Below: Work of the late artist Ujal Hagverdiyev in the Varfolomey Chapel of the Archangel Michael Russian Orthodox Church in Baku. 1. Ceiling near the altar. 2. Crucifix 3. Ujal (standing) assisted by Tamerlan Karimov (sitting). Courtesy: Tarlan Gorchu
Ujal's wife Lena, herself an artist, observed: "I was always amazed that Ujal could make people appear more beautiful in his portraits than they were in reality. But then I began to realize that in his relations with others, he was always able to bring out the best qualities in them. He was a very outgoing person and had so many friends. He also brought out the most beautiful and kindest things in people. He opened them up so that they started loving themselves and life."
Ujal was never satisfied with the results of his painting. He would paint something and then he would become dissatisfied with it and start painting something else right on top of it. One canvas usually ended up having several layers of paintings on. "Ujal was very generous and often gave his paintings away as gifts to his friends," said Lena.
"Maybe someday those friends will discover more works beneath the surface on those canvasses."
Ujal could stay up all night painting. He didn't have a set schedule. He would work, then sleep, and then get up and start working again. Usually, he worked on several paintings at the same time. The problem was that he never finished them. He would continue painting on them until they were removed from the studio. Sometimes, he would return to a painting even a year later. "You really had to take the paintings away from him," Lena confided, "otherwise, he would just start painting on top of them, again and again."
Ujal delighted in doing illustrations for children's books as well. No doubt his illustrations for fairy tales done by Tutu Publications will become classics - The Black Sheep (Scottish), Deer's Magic (Mexican), Pearl of the Loon (Canadian), The Leviathan, Fox and the Fishes (Jewish), Secrets of the Coral (Balinese) and others. His fairytale illustrations are mischievous and playful, and quickly capture the imagination of both children and adults alike.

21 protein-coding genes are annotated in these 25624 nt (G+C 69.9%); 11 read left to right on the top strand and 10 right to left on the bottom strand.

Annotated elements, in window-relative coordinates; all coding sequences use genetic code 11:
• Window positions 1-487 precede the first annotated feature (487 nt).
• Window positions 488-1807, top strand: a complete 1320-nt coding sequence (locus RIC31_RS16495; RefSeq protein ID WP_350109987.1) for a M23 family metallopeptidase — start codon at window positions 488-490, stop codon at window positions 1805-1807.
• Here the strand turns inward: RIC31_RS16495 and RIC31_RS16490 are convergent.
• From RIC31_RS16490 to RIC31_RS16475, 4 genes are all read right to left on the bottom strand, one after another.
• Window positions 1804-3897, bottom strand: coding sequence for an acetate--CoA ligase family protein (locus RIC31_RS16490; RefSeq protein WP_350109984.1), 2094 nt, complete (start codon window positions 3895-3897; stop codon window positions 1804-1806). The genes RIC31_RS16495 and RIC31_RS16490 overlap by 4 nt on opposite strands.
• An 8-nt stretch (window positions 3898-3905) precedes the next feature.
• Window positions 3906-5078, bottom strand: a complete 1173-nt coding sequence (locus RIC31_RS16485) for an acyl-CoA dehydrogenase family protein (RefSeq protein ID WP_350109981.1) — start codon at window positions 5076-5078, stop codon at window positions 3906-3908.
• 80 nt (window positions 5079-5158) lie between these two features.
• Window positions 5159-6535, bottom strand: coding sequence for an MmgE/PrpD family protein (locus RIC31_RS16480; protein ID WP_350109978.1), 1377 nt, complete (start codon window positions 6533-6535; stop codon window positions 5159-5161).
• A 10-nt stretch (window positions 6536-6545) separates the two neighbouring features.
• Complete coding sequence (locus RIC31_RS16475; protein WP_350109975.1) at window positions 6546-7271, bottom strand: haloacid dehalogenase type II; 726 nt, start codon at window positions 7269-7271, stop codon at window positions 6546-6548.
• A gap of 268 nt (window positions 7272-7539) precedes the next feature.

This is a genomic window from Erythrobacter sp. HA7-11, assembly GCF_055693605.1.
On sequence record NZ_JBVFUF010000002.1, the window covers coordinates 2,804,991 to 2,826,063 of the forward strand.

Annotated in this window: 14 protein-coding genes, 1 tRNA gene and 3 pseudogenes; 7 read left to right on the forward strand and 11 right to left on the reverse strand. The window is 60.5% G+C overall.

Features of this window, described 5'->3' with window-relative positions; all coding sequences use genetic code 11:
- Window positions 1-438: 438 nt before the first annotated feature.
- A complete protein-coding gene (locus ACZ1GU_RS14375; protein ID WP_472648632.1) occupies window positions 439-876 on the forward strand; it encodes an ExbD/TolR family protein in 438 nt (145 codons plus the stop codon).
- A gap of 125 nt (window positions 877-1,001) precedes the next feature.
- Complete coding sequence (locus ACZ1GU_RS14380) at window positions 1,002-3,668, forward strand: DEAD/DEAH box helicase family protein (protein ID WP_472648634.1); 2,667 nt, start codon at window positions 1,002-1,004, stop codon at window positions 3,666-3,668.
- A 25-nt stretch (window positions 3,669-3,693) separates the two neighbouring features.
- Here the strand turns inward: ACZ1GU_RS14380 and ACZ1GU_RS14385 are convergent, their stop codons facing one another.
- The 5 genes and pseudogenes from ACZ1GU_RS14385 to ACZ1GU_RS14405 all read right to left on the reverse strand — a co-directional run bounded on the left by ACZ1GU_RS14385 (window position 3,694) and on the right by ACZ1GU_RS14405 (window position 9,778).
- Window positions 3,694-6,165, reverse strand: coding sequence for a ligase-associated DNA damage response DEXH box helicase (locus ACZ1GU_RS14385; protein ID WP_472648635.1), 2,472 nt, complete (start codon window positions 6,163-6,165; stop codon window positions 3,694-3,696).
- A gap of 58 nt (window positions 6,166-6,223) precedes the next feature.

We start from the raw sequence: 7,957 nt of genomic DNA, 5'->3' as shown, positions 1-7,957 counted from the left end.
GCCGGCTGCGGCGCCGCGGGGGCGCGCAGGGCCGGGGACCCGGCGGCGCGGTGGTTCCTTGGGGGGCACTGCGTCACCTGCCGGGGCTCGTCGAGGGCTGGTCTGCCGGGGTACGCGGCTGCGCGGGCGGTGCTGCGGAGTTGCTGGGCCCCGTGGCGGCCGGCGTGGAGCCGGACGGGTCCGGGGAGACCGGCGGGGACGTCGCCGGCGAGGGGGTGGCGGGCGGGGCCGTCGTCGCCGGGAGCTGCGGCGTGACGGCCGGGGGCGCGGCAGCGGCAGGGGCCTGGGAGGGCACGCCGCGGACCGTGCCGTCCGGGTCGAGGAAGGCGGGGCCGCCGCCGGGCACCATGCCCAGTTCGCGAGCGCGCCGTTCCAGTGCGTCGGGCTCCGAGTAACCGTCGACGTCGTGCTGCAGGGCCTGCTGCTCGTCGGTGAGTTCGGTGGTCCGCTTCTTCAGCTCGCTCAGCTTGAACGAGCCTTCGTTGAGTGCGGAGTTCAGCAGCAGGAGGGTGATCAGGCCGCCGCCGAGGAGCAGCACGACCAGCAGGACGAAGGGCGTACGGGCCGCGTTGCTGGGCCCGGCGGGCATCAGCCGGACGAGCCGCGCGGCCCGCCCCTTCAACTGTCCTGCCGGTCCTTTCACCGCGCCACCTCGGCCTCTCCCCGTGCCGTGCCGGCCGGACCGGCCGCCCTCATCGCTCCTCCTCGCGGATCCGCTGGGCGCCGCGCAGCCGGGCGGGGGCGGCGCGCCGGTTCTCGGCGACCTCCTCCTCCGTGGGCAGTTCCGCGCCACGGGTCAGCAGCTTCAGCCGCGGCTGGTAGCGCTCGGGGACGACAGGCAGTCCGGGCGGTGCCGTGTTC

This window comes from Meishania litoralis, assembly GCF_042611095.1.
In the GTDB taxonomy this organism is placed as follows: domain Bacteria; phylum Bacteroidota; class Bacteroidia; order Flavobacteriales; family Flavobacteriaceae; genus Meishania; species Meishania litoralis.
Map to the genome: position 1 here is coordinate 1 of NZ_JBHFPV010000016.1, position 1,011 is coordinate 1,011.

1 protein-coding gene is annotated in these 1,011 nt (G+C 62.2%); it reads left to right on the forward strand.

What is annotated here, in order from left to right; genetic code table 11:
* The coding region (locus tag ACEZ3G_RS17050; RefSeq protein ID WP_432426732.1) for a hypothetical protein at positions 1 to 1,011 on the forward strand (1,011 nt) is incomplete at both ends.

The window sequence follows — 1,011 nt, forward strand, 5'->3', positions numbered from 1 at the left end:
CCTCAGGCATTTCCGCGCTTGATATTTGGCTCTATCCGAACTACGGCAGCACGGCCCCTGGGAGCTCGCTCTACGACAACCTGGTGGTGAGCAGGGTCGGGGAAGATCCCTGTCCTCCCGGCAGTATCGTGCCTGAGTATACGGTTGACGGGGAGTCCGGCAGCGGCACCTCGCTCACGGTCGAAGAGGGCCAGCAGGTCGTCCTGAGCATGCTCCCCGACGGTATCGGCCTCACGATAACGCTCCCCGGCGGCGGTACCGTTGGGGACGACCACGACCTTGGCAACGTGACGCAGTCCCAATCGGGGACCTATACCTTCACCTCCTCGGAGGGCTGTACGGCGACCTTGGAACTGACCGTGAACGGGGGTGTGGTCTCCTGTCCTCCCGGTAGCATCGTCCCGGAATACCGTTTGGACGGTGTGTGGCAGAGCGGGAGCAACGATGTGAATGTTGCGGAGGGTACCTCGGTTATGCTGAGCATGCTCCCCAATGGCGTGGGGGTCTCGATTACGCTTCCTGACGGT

Ujal was so active in the art scene in Baku. It's such a pity that he didn't have more time, more health. He would have painted many more canvases. He would have designed many more children's books. He would have taken part in many more art projects, and he would have completed the murals in the chapel of Saint Varfolomey.
"If the church murals were simply canvases," Lena adds, "you could just leave them like that and not touch a single thing. But this is an active church; they'll have to finish them. I have no idea how it will be done. Ujal did the major part; he provided the direction. He managed to finish the area around the altar completely. But so much was left undone. Despite the fact that Ujal had already worked four years, there were, at least, two more years of work left to do.
Time is never enough, especially for people who are brimming with ideas. But, perhaps, a person's life is sufficiently long if he spends it wisely and lives each day with passion. In reality, it's quite amazing how much Ujal managed to do in his 44 years. No doubt, that's the reason his spirit and his works continue to embrace us.
Rahman Badalov, Ujal's wife
Lena Hagverdiyeva, his sister Aida Hagverdiyeva, along with AI
staff members, Aytan Aliyeva and Gulnar Aydamirova, also contributed
to this article.